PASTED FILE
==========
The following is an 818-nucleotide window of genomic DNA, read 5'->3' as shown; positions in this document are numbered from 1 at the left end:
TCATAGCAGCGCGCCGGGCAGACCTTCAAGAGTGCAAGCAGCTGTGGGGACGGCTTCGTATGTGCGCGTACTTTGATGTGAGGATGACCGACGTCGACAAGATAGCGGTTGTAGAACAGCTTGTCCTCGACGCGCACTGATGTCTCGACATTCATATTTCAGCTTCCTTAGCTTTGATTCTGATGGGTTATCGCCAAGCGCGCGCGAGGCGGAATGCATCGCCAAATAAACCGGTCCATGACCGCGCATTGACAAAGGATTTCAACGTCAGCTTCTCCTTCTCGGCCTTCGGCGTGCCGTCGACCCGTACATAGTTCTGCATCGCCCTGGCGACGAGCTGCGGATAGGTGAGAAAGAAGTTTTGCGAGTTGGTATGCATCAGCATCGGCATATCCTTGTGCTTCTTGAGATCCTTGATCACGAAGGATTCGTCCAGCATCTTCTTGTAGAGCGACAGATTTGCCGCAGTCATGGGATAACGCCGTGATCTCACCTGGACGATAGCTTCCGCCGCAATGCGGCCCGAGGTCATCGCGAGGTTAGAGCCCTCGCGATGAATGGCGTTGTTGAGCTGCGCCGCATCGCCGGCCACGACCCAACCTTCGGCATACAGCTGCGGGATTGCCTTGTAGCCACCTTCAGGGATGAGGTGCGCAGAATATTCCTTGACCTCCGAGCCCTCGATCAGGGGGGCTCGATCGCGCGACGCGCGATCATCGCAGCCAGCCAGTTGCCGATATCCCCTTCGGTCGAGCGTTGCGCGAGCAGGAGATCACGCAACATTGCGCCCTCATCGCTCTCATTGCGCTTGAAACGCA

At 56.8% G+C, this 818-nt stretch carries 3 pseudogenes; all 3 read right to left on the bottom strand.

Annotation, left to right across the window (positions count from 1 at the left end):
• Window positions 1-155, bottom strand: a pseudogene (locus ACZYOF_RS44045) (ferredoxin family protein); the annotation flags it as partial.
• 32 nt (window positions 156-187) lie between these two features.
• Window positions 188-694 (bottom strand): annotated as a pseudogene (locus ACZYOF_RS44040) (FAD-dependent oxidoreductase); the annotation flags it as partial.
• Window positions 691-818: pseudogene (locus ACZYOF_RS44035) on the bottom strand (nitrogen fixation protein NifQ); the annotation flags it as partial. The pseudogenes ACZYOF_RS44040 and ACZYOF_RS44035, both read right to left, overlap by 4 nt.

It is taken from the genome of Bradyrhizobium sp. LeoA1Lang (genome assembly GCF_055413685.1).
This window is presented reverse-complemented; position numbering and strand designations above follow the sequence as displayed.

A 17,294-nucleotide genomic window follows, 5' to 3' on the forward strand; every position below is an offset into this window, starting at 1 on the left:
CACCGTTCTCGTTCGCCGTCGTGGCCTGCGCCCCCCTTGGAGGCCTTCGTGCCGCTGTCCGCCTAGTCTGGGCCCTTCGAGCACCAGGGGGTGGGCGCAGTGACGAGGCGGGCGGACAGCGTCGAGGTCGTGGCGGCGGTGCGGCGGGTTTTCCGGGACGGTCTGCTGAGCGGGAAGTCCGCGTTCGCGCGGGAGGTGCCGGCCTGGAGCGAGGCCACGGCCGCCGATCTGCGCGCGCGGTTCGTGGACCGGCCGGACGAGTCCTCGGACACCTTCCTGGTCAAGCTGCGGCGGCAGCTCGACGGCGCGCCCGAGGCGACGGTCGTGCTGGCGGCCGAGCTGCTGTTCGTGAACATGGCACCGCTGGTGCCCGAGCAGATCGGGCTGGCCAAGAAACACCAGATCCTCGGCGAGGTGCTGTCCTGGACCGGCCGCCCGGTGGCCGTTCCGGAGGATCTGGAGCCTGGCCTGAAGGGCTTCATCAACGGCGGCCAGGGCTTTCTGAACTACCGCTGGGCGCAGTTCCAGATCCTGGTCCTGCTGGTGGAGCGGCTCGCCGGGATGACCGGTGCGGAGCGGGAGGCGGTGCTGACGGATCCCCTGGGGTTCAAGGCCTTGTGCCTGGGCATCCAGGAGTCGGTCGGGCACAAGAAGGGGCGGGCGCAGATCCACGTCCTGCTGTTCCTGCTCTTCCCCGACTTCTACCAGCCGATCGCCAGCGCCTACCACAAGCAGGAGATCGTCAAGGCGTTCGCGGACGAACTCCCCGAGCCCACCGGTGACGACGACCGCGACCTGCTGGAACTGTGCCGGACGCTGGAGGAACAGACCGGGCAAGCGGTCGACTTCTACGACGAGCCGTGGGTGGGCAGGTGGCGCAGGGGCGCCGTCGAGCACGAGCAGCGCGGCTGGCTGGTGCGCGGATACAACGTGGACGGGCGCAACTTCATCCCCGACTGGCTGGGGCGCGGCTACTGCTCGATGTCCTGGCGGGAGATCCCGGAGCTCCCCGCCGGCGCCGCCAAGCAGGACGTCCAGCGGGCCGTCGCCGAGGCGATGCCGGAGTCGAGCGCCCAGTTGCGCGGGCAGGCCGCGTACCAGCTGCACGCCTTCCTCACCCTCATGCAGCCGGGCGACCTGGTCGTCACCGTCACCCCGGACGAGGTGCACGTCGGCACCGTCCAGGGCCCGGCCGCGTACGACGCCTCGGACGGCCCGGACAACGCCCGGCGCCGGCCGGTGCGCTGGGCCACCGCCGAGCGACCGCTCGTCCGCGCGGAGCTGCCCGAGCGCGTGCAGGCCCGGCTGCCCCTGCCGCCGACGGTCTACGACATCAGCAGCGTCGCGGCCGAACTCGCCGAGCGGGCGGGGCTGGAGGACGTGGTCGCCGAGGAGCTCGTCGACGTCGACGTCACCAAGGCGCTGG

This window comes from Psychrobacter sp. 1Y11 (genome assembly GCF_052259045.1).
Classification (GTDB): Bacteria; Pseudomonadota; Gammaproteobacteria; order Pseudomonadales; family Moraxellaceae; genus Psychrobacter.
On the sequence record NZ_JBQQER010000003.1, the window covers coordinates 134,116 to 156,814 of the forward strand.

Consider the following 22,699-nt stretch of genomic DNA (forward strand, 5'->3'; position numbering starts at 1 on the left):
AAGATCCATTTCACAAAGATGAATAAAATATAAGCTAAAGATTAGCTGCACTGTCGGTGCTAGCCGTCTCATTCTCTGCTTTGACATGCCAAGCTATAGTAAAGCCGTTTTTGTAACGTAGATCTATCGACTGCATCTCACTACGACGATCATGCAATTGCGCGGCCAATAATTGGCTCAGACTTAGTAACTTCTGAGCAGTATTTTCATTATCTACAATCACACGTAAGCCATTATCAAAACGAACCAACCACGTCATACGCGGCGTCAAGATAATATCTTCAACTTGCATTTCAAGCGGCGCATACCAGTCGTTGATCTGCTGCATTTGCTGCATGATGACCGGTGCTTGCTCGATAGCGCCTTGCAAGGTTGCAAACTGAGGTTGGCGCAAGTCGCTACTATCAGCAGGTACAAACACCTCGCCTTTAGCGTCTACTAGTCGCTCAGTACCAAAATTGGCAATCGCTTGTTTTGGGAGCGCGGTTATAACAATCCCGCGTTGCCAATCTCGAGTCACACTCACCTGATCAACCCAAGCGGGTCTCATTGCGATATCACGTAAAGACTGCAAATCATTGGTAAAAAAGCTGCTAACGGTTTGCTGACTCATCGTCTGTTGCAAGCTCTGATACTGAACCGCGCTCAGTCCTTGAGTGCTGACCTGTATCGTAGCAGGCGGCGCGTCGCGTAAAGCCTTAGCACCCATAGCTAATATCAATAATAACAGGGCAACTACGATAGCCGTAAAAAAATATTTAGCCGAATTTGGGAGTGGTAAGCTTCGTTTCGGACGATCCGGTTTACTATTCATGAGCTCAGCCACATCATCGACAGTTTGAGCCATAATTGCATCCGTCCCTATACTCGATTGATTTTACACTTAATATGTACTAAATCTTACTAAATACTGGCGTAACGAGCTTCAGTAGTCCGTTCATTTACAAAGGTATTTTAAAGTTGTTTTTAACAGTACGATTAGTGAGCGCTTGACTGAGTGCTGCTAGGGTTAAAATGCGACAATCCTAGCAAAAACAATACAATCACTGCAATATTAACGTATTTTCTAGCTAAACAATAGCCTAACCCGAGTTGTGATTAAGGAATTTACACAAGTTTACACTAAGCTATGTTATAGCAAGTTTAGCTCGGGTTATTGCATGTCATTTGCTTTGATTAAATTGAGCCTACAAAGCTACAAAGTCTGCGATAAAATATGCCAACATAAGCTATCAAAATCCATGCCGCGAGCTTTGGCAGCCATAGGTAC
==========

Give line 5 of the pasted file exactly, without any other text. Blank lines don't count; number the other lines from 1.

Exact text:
• Window positions 1-155, bottom strand: a pseudogene (locus ACZYOF_RS44045) (ferredoxin family protein); the annotation flags it as partial.